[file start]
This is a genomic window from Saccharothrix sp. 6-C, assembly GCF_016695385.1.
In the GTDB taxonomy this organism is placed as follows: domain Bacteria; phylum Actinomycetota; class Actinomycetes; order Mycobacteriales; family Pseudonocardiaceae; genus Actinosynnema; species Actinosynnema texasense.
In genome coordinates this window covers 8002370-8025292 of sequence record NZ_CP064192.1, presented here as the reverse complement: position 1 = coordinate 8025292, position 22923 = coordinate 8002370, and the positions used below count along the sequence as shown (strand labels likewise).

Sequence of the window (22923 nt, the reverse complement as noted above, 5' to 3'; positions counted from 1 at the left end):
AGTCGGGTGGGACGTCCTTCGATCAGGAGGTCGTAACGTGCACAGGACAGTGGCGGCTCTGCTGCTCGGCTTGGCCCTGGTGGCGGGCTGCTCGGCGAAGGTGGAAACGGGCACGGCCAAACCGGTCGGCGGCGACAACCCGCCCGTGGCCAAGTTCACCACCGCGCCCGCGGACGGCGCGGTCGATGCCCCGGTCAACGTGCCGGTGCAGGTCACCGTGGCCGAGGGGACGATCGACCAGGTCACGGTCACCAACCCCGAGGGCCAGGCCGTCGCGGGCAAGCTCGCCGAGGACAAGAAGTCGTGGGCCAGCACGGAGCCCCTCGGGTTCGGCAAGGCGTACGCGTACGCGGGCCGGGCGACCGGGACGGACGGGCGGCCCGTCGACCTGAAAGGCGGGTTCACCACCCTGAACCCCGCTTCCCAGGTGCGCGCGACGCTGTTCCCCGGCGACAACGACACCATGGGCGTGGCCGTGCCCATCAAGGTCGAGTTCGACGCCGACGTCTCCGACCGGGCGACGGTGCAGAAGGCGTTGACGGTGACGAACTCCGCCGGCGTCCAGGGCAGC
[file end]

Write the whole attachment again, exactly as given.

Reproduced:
This is a genomic window from Saccharothrix sp. 6-C, assembly GCF_016695385.1.
In the GTDB taxonomy this organism is placed as follows: domain Bacteria; phylum Actinomycetota; class Actinomycetes; order Mycobacteriales; family Pseudonocardiaceae; genus Actinosynnema; species Actinosynnema texasense.
In genome coordinates this window covers 8002370-8025292 of sequence record NZ_CP064192.1, presented here as the reverse complement: position 1 = coordinate 8025292, position 22923 = coordinate 8002370, and the positions used below count along the sequence as shown (strand labels likewise).

Sequence of the window (22923 nt, the reverse complement as noted above, 5' to 3'; positions counted from 1 at the left end):
AGTCGGGTGGGACGTCCTTCGATCAGGAGGTCGTAACGTGCACAGGACAGTGGCGGCTCTGCTGCTCGGCTTGGCCCTGGTGGCGGGCTGCTCGGCGAAGGTGGAAACGGGCACGGCCAAACCGGTCGGCGGCGACAACCCGCCCGTGGCCAAGTTCACCACCGCGCCCGCGGACGGCGCGGTCGATGCCCCGGTCAACGTGCCGGTGCAGGTCACCGTGGCCGAGGGGACGATCGACCAGGTCACGGTCACCAACCCCGAGGGCCAGGCCGTCGCGGGCAAGCTCGCCGAGGACAAGAAGTCGTGGGCCAGCACGGAGCCCCTCGGGTTCGGCAAGGCGTACGCGTACGCGGGCCGGGCGACCGGGACGGACGGGCGGCCCGTCGACCTGAAAGGCGGGTTCACCACCCTGAACCCCGCTTCCCAGGTGCGCGCGACGCTGTTCCCCGGCGACAACGACACCATGGGCGTGGCCGTGCCCATCAAGGTCGAGTTCGACGCCGACGTCTCCGACCGGGCGACGGTGCAGAAGGCGTTGACGGTGACGAACTCCGCCGGCGTCCAGGGCAGC